Indoor soccer complex takes victory with Springdale Planning Commission


SPRINGDALE – Northwestern Arkansas football players will soon have a new way to score.

The planning commission on Tuesday night approved a large-scale development design for Premiere Sports Center, an indoor football field on Old Missouri Road, just north of its intersection with East Robinson Avenue.

But a project for an industrial warehouse complex approved unanimously by the commission for the intersection of Dixieland Road and West Apple Blossom Avenue has not left its mark with neighboring owners.

The soccer center will include two soccer fields, meeting the requirements of adult leagues.

Andy Chen, owner of the future complex, plans a 45,000 square foot building on 4.9 acres.

A participant in adult soccer in Springdale, Chen started the project because he knew that adult indoor courts were needed in Springdale. The town’s recreation center includes the only other indoor soccer fields in town, but these are aimed at youth leagues.

Chen said he is planning a 130-team league and 70 games a week at the football complex. The pitches could also be adapted for football and youth development on weekends, he said.

Patsy Christie, director of the city’s planning department, noted that her staff and engineers at Harrison French and Associates had worked for a while to make sure the building would work for everyone. The project was filed in October when too many pieces remained unresolved.

Parking was a major concern in the building’s design, said Rick McGraw of French and Associates, with 214 parking spaces required for the expected capacity of the football center.

Chen bought an adjacent property to build a larger parking lot on the northeast side of the building.

“We’re hoping parking becomes a problem,” said Christie, which means she’s hoping the center will be successful. “This project really meets a need in Springdale.

But the prefabricated metal building that Chen planned did not meet the city’s building design standards. Project architect Lori Filbeck of French and Associates added different colors, sizes and alignments of metallic materials to add interest and vary the facade of the building. The commission also granted exemptions from several design standards.

Meanwhile, the warehouse development for neighbors on Dixieland Road would include two 100,000 square foot freight terminals as well as two retention basins on the west side of the complex. The warehouses will be approximately 410 feet from the back of the Walden Street residences, reported Mattie Crossland, director of Crossland Properties, owner of the development.

Zoned commercial areas line the streets around the warehouses.

Neighbors have spoken out against industrial development every time the project has been submitted to the town planning commission or city council.

Concerns appear to be focused on road construction in the area, just south of the city limits of Lowell. The Town of Lowell recently completed an extension from Dixieland Road south to Springdale.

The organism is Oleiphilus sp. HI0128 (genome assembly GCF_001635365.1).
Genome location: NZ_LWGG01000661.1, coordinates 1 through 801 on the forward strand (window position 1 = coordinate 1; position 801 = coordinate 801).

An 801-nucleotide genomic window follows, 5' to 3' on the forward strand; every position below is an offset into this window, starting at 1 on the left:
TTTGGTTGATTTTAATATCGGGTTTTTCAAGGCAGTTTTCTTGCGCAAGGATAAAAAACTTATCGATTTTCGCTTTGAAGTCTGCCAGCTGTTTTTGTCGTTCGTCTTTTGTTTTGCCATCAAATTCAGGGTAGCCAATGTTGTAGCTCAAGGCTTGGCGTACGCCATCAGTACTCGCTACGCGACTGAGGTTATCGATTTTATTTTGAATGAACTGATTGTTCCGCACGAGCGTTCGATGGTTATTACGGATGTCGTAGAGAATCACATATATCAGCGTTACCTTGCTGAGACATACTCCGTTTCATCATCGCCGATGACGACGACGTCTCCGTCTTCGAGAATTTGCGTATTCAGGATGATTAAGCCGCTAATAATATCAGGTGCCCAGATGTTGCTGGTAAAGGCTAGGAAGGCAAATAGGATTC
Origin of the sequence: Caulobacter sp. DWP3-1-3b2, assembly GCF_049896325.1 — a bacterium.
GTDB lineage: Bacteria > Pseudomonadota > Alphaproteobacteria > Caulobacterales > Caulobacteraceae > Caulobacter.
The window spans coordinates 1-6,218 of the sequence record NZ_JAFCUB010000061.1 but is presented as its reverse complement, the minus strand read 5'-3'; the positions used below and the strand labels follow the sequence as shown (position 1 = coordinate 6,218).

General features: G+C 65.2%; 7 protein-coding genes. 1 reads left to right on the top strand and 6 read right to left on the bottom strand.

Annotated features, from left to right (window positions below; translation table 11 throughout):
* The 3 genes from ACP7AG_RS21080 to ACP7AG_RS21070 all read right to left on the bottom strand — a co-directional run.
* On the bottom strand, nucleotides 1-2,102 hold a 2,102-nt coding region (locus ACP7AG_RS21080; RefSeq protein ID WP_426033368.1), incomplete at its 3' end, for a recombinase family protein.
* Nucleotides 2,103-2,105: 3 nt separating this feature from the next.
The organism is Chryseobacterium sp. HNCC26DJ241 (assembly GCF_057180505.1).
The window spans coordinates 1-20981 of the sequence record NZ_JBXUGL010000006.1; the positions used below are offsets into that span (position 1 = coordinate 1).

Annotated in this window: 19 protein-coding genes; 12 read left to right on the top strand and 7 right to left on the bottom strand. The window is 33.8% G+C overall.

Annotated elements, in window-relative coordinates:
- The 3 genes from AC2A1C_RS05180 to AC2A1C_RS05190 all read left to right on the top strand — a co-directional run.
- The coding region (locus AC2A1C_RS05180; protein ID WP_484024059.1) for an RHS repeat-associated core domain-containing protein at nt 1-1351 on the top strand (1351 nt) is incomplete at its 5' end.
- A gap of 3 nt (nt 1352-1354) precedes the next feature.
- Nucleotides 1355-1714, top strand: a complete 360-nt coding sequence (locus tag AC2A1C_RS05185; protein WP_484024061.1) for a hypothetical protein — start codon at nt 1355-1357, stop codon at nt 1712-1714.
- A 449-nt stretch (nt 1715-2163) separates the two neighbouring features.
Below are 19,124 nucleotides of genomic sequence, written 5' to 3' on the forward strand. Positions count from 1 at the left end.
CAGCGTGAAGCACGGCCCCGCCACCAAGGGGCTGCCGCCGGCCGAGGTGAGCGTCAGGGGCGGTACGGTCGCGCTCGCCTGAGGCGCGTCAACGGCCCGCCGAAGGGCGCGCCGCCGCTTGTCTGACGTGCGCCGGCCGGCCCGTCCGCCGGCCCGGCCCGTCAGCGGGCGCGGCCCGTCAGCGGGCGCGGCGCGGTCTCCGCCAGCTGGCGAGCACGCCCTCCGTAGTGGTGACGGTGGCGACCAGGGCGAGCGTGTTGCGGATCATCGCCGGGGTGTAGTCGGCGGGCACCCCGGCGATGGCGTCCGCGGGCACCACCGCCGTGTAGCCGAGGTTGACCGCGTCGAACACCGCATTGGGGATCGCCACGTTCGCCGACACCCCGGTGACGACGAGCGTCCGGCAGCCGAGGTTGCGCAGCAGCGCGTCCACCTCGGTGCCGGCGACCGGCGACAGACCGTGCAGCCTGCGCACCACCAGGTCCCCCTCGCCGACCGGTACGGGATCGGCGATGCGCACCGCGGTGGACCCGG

Springdale will soon begin construction of the road further south to Wagon Wheel Road, Springdale Mayor Doug Sprouse told neighbors at the meeting. Completion is scheduled for spring 2023.

Dave Gilbert, who lives in Walden, spoke on Tuesday about the current state of Apple Blossom Road and Graham Road, both of which are rutted and starting to crack under the weight of construction traffic for road extensions and d ‘other industrial developments in the region.

The warehouse center will only use the enhanced Dixieland to access the site. But heavy trucks now use both Apple Blossom and Graham, he said.

Mary Reddish, who lives on Apple Blossom, was concerned about the drainage. She said recent construction at the warehouse site and others nearby have diverted drainage from the land. It used to flow into Puppy Creek and now flood its backyard and basement.

The land after the project is built cannot release more stormwater than it does today, Christie said. The warehouse project will include two retention basins – one aligned north and south and the other east to west.

Crossland said the developer’s plans call for the warehouses to be completed around the same time as the Dixieland Road project. Sprouse noted that developers would not receive a certificate of occupancy until Dixieland opened.

The commission also unanimously approved the large-scale design of Via Emma, ​​a mixed-use residential development overlooking East Emma Avenue in the city’s downtown core. Staff at Blue Crane, a development company associated with the Walton family, also worked with the planning department to reach agreements on the design, Christie said.

The completed project will include 131 residential spaces in four buildings, with parking in between. The project will also include six retail spaces on Emma.

The east side of the project will provide workspace and possibly an ice cream parlor on the south side, said Yume Rudzinski of Blue Crane.

The project will overlook Luther George Park at North Water Street and East Meadow Avenue. Both downtown and Luther George Park are experiencing a revival and a revival.

Blue Crane has another mixed-use property under construction on Emma with 48 apartments.

“The look on Emma changes oh, so drastically,” Christie said. “It’s good for downtown Springdale, and it’s good for Springdale in general.


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